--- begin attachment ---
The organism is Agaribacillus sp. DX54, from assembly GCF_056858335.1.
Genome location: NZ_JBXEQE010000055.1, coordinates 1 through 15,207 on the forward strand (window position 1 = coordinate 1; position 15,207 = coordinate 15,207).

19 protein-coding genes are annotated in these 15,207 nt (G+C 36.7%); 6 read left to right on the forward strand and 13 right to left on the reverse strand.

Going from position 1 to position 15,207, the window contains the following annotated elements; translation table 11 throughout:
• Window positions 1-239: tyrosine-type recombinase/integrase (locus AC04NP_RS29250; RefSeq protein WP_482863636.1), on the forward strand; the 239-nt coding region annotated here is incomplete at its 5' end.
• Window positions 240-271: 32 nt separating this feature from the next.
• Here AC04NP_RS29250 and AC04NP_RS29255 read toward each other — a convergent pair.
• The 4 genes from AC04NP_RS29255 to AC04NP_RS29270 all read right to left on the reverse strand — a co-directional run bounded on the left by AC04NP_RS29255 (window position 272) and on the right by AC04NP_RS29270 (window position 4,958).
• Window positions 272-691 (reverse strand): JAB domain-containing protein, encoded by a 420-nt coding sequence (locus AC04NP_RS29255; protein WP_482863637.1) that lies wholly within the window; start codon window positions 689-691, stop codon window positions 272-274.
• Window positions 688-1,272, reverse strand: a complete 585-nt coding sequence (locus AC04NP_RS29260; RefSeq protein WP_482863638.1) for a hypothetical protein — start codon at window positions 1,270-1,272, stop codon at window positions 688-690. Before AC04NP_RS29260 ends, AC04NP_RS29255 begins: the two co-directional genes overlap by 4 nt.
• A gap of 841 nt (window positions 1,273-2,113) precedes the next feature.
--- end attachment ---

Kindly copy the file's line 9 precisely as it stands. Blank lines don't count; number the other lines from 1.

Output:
• Window positions 272-691 (reverse strand): JAB domain-containing protein, encoded by a 420-nt coding sequence (locus AC04NP_RS29255; protein WP_482863637.1) that lies wholly within the window; start codon window positions 689-691, stop codon window positions 272-274.